CRN Exclusive: Hot Startup Velostrata Has Its First Channel Chief

Velostrata, a startup that's attracted enormous attention since exiting stealth by touting its ability to decouple storage from cloud resources, has appointed its first channel chief.

John Donnelly, previously senior vice president of sales at MobileIron and before that vice president of sales at Symantec, joined the Israeli-American startup last week. The new vice president of worldwide sales will lead Velostrata's efforts to develop a channel program as it prepares to formally introduce its software into the market.

Donnelly told CRN he has set his sights on building a sales organization and figuring out a go-to-market strategy for a product that aims to break down a barrier to hybrid cloud adoption -- the sometimes-undesired interdependence of storage and compute -- and in so doing create new opportunities for the channel.

[Related: Velostrata Exits Stealth Ready To Tear Down A Barrier To Cloud Adoption]

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Before he was officially hired, Donnelly spent a few months consulting for the Palo Alto, Calif.-based startup and with its R&D office in Tel Aviv. He said he considered all sales models before squarely deciding on a channel approach.

"Is there an existing channel that we can join on? Do we have to build it from scratch? Do we go direct?" Donnelly said were the questions he asked himself and other Velostrata executives.

"One thing that became really obvious early on is this is a great channel opportunity," Donnelly told CRN.

The problem with hybrid cloud today is the difficulty in migrating workloads away from existing infrastructure, Donnelly said. Sure, there are "a bunch of big guys in that space that will charge you a lot of money, do yearlong projects, but it's not cost-effective."

Those forklift migrations eliminate much of the value of using hybrid cloud, he said.

Many organizations would prefer to keep their databases stored in their data center while bursting into the cloud to leverage compute and memory resources, Donnelly explained, and "the complexity of decoupling from the data center goes away with Velostrata."

That makes Velostrata's technology an easy sell to potential partners, he added.

"Partners are super excited about how they can make money in this space, and that's always the most important thing," he told CRN.

Velostrata has hired sales managers who are intimately familiar with the channel model and the partner communities of various vendors, he said.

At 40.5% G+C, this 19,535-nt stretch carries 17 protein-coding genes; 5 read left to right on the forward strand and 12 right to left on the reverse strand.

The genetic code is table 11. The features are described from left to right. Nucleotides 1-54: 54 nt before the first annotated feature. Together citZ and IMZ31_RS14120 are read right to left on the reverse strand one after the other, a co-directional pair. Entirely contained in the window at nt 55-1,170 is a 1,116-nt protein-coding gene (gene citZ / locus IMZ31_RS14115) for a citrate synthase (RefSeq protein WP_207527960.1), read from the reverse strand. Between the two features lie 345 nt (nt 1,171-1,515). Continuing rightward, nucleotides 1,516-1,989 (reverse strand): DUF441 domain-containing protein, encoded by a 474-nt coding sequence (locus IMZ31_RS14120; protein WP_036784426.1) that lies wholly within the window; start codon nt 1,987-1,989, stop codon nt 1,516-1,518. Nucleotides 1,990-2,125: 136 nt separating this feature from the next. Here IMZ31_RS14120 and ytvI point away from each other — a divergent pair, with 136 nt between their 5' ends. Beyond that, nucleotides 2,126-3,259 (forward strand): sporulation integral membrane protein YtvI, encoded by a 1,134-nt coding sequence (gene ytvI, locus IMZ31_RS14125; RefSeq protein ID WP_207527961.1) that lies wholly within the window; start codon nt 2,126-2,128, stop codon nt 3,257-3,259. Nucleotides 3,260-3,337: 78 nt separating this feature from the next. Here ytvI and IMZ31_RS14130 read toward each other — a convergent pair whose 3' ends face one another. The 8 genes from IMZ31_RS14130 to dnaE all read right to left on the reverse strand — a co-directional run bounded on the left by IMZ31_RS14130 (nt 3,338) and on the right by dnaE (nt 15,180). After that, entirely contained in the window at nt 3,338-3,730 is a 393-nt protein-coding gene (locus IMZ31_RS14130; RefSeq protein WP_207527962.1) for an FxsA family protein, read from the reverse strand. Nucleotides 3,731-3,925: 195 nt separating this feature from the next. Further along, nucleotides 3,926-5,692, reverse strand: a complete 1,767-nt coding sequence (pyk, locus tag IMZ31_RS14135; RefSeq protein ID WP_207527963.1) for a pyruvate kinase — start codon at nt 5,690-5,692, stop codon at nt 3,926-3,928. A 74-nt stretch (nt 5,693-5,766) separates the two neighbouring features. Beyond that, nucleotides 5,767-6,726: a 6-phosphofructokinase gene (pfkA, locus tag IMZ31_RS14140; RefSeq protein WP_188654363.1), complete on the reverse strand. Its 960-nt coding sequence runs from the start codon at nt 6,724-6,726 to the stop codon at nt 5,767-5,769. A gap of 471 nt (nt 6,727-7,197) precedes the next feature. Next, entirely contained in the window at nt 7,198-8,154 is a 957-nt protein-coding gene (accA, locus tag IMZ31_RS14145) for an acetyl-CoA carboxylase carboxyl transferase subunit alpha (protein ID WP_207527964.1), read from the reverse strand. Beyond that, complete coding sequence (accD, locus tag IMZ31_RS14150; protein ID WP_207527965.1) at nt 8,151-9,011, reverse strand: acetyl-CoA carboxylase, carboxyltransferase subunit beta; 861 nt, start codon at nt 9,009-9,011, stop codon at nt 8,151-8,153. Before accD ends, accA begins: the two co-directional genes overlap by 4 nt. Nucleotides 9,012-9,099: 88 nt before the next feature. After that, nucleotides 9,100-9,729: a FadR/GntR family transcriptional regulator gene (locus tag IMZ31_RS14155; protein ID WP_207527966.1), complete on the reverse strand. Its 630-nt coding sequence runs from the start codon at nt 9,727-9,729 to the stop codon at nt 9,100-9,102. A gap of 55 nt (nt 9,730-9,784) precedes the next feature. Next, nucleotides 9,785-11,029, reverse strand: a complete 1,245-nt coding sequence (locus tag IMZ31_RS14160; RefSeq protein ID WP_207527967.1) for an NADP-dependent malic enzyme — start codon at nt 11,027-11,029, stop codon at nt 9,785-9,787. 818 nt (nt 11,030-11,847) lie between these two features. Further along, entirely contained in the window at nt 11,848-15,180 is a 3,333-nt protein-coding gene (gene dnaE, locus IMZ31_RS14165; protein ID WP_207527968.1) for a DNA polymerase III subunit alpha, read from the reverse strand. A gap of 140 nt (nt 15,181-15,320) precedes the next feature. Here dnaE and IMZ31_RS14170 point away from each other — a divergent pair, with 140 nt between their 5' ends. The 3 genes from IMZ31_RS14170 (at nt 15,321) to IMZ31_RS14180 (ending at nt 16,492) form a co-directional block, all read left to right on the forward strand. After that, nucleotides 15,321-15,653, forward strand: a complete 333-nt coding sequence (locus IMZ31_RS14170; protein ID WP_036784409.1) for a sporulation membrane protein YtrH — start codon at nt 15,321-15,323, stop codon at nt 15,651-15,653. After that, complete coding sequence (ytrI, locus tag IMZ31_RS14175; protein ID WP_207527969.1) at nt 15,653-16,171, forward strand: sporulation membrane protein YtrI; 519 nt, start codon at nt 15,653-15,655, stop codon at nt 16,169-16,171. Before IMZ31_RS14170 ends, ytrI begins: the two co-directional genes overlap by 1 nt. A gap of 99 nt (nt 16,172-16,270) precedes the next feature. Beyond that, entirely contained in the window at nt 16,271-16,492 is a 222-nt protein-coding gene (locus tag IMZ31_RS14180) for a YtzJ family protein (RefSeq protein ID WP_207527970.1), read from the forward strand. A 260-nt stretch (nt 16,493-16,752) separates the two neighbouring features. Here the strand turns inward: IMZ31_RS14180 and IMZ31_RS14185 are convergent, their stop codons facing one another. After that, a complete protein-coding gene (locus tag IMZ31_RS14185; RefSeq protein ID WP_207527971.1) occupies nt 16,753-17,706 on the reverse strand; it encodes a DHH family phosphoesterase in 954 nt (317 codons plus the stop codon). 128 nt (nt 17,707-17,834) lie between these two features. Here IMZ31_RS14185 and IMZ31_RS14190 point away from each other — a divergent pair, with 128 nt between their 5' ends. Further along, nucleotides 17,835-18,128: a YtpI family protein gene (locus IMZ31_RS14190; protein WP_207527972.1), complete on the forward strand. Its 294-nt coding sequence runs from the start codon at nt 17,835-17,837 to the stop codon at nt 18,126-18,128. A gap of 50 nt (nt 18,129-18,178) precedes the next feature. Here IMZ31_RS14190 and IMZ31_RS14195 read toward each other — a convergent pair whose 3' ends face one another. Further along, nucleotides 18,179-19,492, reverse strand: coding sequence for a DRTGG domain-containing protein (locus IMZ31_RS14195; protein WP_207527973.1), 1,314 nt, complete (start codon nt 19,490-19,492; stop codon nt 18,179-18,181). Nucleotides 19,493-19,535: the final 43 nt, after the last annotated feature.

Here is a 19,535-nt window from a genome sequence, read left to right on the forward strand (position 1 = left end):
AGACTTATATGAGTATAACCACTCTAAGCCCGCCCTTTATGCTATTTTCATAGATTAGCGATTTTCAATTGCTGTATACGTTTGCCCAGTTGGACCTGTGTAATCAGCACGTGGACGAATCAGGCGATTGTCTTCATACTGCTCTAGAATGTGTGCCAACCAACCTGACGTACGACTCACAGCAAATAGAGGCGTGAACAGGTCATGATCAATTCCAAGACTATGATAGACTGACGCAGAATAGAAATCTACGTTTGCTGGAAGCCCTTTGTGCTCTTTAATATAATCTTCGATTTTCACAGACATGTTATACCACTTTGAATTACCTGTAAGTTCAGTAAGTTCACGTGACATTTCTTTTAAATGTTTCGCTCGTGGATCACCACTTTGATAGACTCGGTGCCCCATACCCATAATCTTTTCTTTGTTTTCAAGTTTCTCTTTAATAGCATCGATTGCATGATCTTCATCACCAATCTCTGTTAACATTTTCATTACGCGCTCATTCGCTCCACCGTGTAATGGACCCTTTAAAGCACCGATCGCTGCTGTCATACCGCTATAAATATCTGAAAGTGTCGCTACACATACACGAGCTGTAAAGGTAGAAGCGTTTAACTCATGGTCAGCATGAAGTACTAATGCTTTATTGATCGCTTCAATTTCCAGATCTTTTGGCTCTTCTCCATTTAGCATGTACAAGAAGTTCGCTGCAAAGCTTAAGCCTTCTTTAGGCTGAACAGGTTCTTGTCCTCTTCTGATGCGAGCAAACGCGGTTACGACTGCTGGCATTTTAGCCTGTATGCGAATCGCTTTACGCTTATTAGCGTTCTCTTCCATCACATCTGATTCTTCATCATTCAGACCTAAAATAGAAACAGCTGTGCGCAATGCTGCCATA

They are getting a lot of traction with VMware's channel, he said, and also having productive talks with many Amazon Web Services-affiliated solution providers.

Donnelly told CRN that when he left MobileIron, he looked at about 50 companies, most in the security space. He said that category felt "overdone" and it looked to him that both partners and customers were confused by the available technology.

The nice thing about Velostrata's technology, he told CRN, is that it's easy to explain -- both to partners and customers.

"Partners immediately got it. When I told them what it did, they said we need that," Donnelly said. And "customers have told me, if it does what you say, we need this tomorrow."

Velostrata hasn't yet generally released its solution, however, and is still conducting a customer-evaluation period.

Donnelly believes that as the major cloud providers battle for dominance in their ultracompetitive market, they will all seek out the capability Velostrata offers -- those providers don't want to shun customers who don't want to use their clouds for all their storage.

Velostrata currently supports AWS, and will release Azure compatibility in the first half of the year.

But it's VMware's channel that's critical to the company, said Donnelly.

"They do a great job training and educating channel partners to provide class-A support. It's a world-class channel organization," Donnelly said of the virtualization leader.

So far Velostrata has trained eight solution providers to start working with its software and sell add-on services.

"We want to help accelerate the wave of hybrid computing, which in the next five years will be the way most companies do business," Donnelly told CRN.